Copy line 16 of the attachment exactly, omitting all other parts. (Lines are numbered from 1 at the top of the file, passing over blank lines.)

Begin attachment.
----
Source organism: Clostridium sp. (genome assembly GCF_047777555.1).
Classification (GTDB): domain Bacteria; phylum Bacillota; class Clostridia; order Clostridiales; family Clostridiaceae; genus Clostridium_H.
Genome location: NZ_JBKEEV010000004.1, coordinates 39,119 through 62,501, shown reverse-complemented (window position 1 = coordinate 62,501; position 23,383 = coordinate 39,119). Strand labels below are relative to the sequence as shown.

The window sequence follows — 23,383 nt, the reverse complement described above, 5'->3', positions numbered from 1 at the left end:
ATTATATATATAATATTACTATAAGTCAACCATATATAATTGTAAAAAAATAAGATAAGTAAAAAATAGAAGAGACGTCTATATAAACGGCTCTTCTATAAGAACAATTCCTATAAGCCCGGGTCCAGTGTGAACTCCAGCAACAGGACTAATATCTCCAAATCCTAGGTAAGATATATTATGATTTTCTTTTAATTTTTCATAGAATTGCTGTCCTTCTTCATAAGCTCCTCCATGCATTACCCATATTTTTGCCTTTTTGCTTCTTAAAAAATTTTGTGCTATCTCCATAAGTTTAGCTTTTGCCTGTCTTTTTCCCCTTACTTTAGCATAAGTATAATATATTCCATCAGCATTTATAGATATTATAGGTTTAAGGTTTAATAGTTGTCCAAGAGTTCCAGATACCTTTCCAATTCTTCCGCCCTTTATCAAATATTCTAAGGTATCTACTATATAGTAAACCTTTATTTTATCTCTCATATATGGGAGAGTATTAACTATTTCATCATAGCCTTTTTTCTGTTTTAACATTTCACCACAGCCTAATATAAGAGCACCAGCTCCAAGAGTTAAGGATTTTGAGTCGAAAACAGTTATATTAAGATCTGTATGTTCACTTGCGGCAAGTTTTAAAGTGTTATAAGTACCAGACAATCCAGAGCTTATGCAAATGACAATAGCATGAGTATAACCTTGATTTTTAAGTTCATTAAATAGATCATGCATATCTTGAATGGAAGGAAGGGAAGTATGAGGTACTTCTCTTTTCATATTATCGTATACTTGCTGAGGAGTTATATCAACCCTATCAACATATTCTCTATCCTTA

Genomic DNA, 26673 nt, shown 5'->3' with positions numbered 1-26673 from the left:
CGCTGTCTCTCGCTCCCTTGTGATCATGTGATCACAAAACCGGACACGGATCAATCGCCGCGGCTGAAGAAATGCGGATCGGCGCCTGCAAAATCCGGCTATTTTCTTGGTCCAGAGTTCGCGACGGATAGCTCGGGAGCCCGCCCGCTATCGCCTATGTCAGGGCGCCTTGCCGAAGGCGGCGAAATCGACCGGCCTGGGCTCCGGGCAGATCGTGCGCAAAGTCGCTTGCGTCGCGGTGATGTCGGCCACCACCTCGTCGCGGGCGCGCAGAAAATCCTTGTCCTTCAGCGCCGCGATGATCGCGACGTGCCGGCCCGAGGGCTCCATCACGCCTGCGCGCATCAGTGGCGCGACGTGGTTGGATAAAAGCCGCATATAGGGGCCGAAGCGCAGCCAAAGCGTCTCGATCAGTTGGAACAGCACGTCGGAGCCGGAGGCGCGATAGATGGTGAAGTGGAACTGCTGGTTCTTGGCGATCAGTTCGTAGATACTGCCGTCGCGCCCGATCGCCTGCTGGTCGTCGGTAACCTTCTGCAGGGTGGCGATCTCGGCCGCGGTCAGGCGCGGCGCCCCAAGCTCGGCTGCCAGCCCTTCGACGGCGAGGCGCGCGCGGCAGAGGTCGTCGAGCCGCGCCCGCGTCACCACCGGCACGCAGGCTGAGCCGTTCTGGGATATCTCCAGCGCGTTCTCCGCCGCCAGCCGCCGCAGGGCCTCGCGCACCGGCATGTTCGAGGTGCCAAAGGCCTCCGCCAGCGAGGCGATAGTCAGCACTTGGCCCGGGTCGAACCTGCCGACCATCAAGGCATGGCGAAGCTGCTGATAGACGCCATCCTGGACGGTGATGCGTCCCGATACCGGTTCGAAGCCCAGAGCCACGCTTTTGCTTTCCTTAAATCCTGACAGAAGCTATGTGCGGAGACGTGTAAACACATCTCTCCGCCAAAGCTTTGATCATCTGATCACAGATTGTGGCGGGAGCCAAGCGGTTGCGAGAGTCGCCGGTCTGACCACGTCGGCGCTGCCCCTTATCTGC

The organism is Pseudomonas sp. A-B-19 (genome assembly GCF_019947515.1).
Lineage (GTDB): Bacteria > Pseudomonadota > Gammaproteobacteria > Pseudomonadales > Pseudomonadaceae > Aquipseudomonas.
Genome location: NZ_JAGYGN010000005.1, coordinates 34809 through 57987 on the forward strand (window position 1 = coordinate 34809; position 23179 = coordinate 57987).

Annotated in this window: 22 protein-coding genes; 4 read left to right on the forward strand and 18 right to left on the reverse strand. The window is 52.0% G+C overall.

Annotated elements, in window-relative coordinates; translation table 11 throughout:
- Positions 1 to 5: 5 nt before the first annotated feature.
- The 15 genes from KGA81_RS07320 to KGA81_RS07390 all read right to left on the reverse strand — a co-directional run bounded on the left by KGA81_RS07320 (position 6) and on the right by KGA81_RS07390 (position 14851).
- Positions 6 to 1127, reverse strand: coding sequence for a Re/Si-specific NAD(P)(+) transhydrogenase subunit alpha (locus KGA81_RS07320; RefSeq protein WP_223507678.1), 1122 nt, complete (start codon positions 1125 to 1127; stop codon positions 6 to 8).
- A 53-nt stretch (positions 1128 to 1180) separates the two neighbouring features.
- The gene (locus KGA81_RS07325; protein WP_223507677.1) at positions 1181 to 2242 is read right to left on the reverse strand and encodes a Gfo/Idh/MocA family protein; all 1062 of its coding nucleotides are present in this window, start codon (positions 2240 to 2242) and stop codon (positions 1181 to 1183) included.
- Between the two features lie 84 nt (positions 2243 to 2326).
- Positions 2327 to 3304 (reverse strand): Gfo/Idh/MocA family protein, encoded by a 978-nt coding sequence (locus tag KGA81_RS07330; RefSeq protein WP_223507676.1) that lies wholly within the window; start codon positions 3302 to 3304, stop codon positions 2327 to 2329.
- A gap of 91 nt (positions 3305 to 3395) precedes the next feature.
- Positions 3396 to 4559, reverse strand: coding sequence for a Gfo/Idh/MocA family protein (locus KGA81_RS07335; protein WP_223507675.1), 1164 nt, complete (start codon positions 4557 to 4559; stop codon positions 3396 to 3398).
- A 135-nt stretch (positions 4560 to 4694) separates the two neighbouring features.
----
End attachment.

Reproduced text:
- A 53-nt stretch (positions 1128 to 1180) separates the two neighbouring features.